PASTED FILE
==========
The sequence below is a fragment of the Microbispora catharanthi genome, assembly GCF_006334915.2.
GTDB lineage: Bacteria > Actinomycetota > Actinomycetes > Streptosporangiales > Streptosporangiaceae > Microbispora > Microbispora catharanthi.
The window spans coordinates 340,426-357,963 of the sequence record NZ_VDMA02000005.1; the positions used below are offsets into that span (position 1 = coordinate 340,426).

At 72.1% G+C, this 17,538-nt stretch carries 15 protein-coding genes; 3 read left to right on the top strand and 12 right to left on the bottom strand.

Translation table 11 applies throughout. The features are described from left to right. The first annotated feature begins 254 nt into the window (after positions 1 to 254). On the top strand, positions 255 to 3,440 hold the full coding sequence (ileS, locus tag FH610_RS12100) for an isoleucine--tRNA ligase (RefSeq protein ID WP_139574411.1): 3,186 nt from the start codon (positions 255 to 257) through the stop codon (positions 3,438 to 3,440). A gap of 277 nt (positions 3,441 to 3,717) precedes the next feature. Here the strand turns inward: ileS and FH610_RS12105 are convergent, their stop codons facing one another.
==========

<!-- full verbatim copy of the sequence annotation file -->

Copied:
The sequence below is a fragment of the Microbispora catharanthi genome, assembly GCF_006334915.2.
GTDB lineage: Bacteria > Actinomycetota > Actinomycetes > Streptosporangiales > Streptosporangiaceae > Microbispora > Microbispora catharanthi.
The window spans coordinates 340,426-357,963 of the sequence record NZ_VDMA02000005.1; the positions used below are offsets into that span (position 1 = coordinate 340,426).

At 72.1% G+C, this 17,538-nt stretch carries 15 protein-coding genes; 3 read left to right on the top strand and 12 right to left on the bottom strand.

Translation table 11 applies throughout. The features are described from left to right. The first annotated feature begins 254 nt into the window (after positions 1 to 254). On the top strand, positions 255 to 3,440 hold the full coding sequence (ileS, locus tag FH610_RS12100) for an isoleucine--tRNA ligase (RefSeq protein ID WP_139574411.1): 3,186 nt from the start codon (positions 255 to 257) through the stop codon (positions 3,438 to 3,440). A gap of 277 nt (positions 3,441 to 3,717) precedes the next feature. Here the strand turns inward: ileS and FH610_RS12105 are convergent, their stop codons facing one another.